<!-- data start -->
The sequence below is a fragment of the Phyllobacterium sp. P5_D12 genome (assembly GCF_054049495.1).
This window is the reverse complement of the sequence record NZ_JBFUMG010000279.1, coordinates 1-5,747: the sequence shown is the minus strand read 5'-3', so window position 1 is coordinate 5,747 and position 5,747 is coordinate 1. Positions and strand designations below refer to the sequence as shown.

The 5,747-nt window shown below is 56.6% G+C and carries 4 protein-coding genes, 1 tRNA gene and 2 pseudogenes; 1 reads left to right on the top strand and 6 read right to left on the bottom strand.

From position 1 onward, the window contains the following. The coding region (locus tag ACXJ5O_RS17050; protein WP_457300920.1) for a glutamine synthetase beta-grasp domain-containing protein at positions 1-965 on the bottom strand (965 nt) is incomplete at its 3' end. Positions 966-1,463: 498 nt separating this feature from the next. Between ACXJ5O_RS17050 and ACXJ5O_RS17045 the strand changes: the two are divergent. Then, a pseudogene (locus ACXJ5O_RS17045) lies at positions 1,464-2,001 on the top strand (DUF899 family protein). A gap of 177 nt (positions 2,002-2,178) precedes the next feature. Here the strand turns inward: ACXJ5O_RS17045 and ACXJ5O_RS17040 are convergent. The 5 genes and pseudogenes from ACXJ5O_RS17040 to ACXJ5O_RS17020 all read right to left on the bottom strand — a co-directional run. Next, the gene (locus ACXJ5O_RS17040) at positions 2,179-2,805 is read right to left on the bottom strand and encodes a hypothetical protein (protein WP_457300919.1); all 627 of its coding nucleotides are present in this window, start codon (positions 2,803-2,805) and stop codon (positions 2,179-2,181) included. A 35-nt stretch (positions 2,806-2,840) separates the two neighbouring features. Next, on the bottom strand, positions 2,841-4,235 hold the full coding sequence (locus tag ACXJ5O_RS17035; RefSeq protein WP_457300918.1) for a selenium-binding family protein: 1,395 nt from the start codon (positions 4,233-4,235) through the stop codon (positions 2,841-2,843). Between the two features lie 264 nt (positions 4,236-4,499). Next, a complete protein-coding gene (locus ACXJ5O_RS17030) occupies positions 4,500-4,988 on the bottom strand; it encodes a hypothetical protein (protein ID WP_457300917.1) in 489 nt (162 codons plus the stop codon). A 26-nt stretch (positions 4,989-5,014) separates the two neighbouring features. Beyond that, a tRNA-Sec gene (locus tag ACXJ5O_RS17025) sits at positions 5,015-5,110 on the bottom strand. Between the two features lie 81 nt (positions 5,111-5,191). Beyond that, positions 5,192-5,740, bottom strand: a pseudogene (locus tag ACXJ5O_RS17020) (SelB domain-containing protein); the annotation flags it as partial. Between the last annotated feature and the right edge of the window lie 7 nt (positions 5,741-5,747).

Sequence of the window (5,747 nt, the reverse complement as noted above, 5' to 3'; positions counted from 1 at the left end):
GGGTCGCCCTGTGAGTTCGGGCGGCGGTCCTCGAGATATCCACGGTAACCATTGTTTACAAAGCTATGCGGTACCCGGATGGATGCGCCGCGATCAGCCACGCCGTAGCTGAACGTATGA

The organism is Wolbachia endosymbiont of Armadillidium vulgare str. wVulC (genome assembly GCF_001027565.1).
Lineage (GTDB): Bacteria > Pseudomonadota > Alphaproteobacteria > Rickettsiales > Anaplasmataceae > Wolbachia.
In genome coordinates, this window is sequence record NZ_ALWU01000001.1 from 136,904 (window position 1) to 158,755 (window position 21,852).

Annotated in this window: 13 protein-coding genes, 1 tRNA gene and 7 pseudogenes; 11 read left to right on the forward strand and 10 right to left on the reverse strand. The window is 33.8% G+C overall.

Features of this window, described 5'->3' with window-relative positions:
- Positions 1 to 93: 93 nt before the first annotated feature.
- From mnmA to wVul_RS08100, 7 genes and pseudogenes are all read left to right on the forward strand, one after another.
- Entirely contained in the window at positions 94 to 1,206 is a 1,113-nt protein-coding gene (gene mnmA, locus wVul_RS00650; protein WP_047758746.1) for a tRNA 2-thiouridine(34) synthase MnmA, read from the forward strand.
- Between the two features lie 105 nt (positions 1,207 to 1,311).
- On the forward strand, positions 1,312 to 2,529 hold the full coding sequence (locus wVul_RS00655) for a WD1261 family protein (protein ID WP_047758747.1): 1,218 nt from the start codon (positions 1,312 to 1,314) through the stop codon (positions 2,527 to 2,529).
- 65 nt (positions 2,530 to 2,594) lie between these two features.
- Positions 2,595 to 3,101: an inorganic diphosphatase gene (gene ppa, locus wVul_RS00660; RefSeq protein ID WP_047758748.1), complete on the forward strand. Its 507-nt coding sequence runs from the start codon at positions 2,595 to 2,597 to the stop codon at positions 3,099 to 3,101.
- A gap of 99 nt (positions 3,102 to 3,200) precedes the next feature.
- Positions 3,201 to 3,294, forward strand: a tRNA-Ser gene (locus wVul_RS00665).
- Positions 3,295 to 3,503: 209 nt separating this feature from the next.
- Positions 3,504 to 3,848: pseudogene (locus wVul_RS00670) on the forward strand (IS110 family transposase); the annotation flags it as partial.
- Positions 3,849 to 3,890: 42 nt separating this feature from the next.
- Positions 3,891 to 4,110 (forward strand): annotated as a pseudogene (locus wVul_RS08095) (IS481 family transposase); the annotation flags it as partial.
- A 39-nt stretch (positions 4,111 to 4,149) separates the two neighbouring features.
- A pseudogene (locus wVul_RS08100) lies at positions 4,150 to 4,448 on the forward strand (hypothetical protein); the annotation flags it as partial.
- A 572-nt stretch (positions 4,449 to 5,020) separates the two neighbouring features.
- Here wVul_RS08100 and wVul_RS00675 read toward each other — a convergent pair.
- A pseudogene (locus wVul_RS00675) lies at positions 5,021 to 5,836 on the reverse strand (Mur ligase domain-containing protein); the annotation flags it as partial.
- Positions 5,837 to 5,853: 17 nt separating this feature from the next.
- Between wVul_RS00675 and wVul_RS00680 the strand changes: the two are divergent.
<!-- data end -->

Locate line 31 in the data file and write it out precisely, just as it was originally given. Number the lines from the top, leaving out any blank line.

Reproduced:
- Between wVul_RS00675 and wVul_RS00680 the strand changes: the two are divergent.